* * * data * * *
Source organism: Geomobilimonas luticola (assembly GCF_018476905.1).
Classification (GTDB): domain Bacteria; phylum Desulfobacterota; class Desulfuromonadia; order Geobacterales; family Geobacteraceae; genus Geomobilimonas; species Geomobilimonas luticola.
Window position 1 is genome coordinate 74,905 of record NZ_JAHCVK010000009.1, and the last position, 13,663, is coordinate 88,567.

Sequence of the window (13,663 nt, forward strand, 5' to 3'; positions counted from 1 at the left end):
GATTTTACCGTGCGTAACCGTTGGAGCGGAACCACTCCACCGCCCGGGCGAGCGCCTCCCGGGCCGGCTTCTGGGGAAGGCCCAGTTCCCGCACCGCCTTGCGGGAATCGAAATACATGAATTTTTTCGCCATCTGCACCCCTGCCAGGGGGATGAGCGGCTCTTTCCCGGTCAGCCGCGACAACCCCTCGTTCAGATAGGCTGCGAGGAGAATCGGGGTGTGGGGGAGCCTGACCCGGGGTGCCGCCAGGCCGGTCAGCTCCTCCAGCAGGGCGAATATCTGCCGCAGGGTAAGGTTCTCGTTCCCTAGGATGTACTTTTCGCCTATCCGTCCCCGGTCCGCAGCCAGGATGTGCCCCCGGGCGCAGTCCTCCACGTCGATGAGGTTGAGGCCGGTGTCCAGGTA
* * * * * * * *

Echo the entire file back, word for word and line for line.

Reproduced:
Source organism: Geomobilimonas luticola (assembly GCF_018476905.1).
Classification (GTDB): domain Bacteria; phylum Desulfobacterota; class Desulfuromonadia; order Geobacterales; family Geobacteraceae; genus Geomobilimonas; species Geomobilimonas luticola.
Window position 1 is genome coordinate 74,905 of record NZ_JAHCVK010000009.1, and the last position, 13,663, is coordinate 88,567.

Sequence of the window (13,663 nt, forward strand, 5' to 3'; positions counted from 1 at the left end):
GATTTTACCGTGCGTAACCGTTGGAGCGGAACCACTCCACCGCCCGGGCGAGCGCCTCCCGGGCCGGCTTCTGGGGAAGGCCCAGTTCCCGCACCGCCTTGCGGGAATCGAAATACATGAATTTTTTCGCCATCTGCACCCCTGCCAGGGGGATGAGCGGCTCTTTCCCGGTCAGCCGCGACAACCCCTCGTTCAGATAGGCTGCGAGGAGAATCGGGGTGTGGGGGAGCCTGACCCGGGGTGCCGCCAGGCCGGTCAGCTCCTCCAGCAGGGCGAATATCTGCCGCAGGGTAAGGTTCTCGTTCCCTAGGATGTACTTTTCGCCTATCCGTCCCCGGTCCGCAGCCAGGATGTGCCCCCGGGCGCAGTCCTCCACGTCGATGAGGTTGAGGCCGGTGTCCAGGTA